There are 24 million eCommerce stores globally.
And with platforms such as Shopify and BigCommerce, the barrier to entry is getting lower.
This means the competition is fierce and the demand for eCommerce copywriters is growing.
But what does an eCommerce copywriter actually do?
And why are they so critical for the success of an eCommerce business?
In this article, I’ll cover everything you need to know about eCommerce copywriters and their role in building a high-performing eCommerce site.
What is eCommerce copywriting?
Put simply eCommerce copywriting is any text you see on an eCommerce website (or in the eCommerce funnel). It’s different from the other forms of copywriting given the intent of the user. If you compare it to a SaaS product, for instance, there’s only one call to action (CTA) which is usually a trial membership. eCommerce sites on the other hand have different and/or multiple CTAs depending on the range of products.
Here are some of the core pages for Culture Kings, a top-performing streetwear store.
It’s no debate that the pages are overwhelming. Not all eCommerce websites are like this but the vast majority are going to offer more than one product.
If you compare this to a SaaS tool like Convert Kit, there’s only one goal. It’s to build a slippery slope to the trial button.
What does an eCommerce copywriter do?
An eCommerce copywriter is responsible for writing persuasive copy that converts browsers into buyers.
They can be tasked with anything from product descriptions, homepage copy, product page copy, popups, email marketing campaigns, and blog posts. In some cases, they’ll also be responsible for writing the ad copy.
Before the writing begins, the copywriter requires a deep understanding of the target audience.
This can usually be achieved through the following tasks.
- Interviewing customers
- Analyzing competitors and their reviews
- Analyzing the business’s own reviews
- Researching the niche more deeply
- Analyzing and interpreting the analytics data
Once the target audience’s problems and motivations are clear, the copy can be written.
An eCommerce site is designed as a funnel with many steps: from initial awareness to checkout. eCommerce writers create relevant copy for each step of the funnel so that customers take the desired action throughout the journey.
In many instances, a user will leave the site without purchasing. This is why it’s critical to collect an email address as soon as possible. The easiest way to do this is to offer a discount of some sort. Discounts work because you’re offering immediate value at the right step of the users journey.
Here’s an example:
Since a copywriter isn’t just writing product pages, they’ll also need to write persuasive copy on popups. This can seem basic but email marketing significantly increase an eCommerce business’s revenue. It’s important to get right. More of this later.
Furthermore, an eCommerce copywriter will be responsible for testing variations of the copy. Tools like Optimizely, Google Optimize, or VWO are usually required. The copywriter needs to understand how these work. Or at the very least know how to read the data.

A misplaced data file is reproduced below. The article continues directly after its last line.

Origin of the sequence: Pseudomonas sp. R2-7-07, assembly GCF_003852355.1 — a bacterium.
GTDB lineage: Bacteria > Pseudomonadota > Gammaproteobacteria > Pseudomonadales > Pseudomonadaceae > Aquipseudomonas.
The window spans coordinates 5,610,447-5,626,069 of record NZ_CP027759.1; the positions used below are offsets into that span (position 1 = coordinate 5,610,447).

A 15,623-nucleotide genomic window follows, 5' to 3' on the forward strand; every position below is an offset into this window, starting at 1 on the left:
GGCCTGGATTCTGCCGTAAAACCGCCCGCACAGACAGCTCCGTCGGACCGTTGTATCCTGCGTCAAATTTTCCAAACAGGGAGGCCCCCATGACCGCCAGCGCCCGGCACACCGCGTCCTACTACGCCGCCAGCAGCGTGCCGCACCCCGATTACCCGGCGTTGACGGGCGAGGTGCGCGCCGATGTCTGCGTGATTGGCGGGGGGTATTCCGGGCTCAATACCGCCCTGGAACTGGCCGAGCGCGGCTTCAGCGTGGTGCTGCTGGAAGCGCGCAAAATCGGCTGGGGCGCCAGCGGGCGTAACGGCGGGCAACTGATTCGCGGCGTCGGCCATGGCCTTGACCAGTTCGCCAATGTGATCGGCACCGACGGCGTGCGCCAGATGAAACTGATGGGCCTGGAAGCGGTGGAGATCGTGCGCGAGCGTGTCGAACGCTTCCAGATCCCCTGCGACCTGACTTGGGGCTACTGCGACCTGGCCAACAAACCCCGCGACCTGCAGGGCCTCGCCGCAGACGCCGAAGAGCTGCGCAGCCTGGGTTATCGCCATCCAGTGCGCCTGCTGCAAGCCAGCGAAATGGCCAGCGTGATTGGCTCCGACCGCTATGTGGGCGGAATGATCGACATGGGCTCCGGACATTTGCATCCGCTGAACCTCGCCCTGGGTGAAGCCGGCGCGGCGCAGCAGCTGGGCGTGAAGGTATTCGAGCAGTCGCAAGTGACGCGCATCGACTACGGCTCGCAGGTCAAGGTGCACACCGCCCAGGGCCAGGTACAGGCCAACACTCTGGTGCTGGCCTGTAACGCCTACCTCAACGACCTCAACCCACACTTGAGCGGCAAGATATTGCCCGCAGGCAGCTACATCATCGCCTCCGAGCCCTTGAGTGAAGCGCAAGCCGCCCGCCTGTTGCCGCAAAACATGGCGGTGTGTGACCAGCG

Here are three different job descriptions for an eCommerce Copywriter:
They’re quite extensive although a couple of requirements stand out.
Firstly, SEO experience is critical. eCommerce brands don’t want to lose any of their organic product rankings. The copywriter needs to understand this.
Secondly, writing different types of copy in the eCommerce funnel is essential. The copywriter needs to be familiar with writing high-converting marketing emails the same way they write product descriptions.
In some ways, an eCommerce copywriter requires more experience than a regular copywriter.
eCommerce industry and website statistics you need to know
There are hundreds of eCommerce statistics. However, most of them won’t mean anything to you. Below are four statistics you should know before writing copy for an eCommerce site.
Statistic #1: Email Marketing yields $44 for every $1 spent, which means the return on investment is 4400%
As an eCommerce brand, the number one goal should be to collect an email address, followed by making a conversion.
Since email marketing yields such a high ROI, it makes sense to optimize the site for email capture. This means every step of the funnel is pushing for email capture before making the sale.
Statistic #2: Over 50% of the top 1,000 eCommerce stores send welcome emails
This clearly indicates the big players take email seriously. The welcome emails will likely have a discount code to reward the user for subscribing. It’s not an easy task to capture an email these days. Most users want to avoid getting hit with hundreds of marketing emails.
Statistic #3: Emails with personalized subject lines are 26% more likely to be opened and marketers have found a 760% increase in email revenue from segmented campaigns.
This is especially important for sites that have different buyer groups. A male browser typically doesn’t want to receive a discount code for women’s lingerie. The same applies to browsers interested in purchasing shoes from a sports store who are sent home gym equipment emails. The intent is completely wrong. And the conversion rates will reflect this.
Statistic #4: 31% of all US eCommerce stores are hosted and built with Shopify, making it the biggest eCommerce technology platform.
Business owners build their sites on Shopify because it’s simple. They have prebuilt templates and customer flows that make this process easy. The site is typically made up of the following pages:
- Home page
- Collection pages
- Product pages
If your site is built on Shopify you might want to find a copywriter who is familiar with the stack. They’ll understand how users interact with Shopify more deeply.
Related: 22 Useful Copywriting Statistics
How to write copy for an eCommerce business